Protecting China's coastal ecology from land reclamation will reduce greenhouse gas emissions, benefit the coastal economy and highlight the carbon-trading potential of coastal energy crops, say Jiang Gaoming, Dou Guanyi and Chen Bosen in an article in China Dialogue.
China's mangrove forest area has fallen from 500 to 150 square kilometres over the past 60 years as a result of reclamation and felling, with 15 per cent of construction in coastal areas taking place on reclaimed land.
Planting half of China's 347,000 square kilometres of saline soil with salt-tolerant crops could lead to 100 million tonnes of carbon dioxide absorption, argue the authors, and reduce ecological degradation. This investment could also increase China's renewable energy sources and create many new jobs, they say.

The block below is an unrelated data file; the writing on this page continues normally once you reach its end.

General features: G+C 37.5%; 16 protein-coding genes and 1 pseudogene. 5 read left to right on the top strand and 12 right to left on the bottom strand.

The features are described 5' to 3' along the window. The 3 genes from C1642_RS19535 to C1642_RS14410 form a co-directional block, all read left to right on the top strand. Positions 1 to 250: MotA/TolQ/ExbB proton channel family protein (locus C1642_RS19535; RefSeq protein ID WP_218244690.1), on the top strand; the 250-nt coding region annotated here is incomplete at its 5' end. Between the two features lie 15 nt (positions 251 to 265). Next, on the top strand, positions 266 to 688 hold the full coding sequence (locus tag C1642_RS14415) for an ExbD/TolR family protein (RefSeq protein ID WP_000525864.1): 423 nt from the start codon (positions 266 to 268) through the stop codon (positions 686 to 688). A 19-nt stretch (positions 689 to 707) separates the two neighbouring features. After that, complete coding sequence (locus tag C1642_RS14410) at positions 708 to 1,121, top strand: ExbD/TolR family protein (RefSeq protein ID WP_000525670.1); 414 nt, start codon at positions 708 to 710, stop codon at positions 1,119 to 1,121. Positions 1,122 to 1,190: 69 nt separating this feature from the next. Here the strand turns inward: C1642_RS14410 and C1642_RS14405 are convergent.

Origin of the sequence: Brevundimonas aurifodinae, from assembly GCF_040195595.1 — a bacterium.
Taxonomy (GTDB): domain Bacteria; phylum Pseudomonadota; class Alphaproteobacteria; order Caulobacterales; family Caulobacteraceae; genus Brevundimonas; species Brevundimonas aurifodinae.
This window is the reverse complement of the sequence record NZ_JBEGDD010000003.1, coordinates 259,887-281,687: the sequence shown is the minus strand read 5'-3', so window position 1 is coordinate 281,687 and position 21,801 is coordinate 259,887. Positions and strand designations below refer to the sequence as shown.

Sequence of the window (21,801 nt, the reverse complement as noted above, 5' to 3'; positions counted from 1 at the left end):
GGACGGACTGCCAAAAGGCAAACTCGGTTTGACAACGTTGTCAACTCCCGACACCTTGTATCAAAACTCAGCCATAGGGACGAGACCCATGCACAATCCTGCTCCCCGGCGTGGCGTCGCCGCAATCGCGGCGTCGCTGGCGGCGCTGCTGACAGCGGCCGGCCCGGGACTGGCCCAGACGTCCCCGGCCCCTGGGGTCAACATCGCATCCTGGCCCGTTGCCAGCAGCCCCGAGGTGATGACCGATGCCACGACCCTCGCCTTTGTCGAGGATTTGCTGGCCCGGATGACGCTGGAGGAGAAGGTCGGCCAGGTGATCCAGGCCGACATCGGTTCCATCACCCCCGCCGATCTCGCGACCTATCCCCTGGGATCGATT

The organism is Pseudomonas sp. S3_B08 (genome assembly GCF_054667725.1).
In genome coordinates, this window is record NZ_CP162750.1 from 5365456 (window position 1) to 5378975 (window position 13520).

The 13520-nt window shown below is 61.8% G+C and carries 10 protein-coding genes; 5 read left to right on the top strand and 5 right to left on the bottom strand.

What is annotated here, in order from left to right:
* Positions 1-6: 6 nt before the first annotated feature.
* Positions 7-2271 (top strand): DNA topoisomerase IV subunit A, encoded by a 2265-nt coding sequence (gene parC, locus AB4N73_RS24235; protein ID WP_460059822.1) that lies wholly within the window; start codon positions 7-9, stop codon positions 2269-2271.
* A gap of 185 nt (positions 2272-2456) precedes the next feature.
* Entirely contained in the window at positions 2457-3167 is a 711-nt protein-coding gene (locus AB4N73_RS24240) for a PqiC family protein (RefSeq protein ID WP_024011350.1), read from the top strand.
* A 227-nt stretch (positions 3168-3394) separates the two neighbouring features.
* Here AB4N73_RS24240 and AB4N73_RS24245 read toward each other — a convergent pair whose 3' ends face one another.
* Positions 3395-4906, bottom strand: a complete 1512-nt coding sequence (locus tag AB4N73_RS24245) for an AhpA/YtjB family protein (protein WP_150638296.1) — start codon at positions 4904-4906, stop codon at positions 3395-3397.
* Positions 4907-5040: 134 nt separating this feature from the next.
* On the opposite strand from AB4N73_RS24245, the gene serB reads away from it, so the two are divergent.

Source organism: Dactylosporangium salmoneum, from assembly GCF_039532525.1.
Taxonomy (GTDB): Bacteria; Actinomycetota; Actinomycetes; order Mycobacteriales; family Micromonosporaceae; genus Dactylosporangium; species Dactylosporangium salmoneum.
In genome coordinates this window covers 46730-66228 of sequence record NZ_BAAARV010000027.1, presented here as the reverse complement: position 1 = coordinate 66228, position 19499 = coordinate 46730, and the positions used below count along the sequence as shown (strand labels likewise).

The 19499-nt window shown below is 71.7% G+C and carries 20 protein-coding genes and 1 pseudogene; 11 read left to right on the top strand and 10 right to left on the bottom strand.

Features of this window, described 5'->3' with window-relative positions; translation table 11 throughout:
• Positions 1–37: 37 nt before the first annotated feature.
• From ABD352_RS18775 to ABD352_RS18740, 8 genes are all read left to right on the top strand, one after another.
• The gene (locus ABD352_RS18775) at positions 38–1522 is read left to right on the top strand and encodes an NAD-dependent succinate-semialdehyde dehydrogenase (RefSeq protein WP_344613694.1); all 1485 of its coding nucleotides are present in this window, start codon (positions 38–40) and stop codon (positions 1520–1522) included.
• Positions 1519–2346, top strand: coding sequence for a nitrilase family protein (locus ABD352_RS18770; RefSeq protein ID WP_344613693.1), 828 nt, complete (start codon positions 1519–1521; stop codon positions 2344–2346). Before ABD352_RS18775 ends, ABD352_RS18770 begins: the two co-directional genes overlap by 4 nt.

The authors suggest that for every 667 square metres of reclaimed land, 300 square metres of mangrove forest; 130, 000 square metres of salt-tolerant energy forest; or 40,000 square metres of salt-tolerant energy crops should be restored.
They propose the creation of committees and associations to, amongst other objectives, plan carbon-trading mechanisms, research the economic and environmental impacts of low-cost crops in shoals and salt marshes and subsidise the planting of economic crops gained from land reclamation.
Link to full article in China Dialogue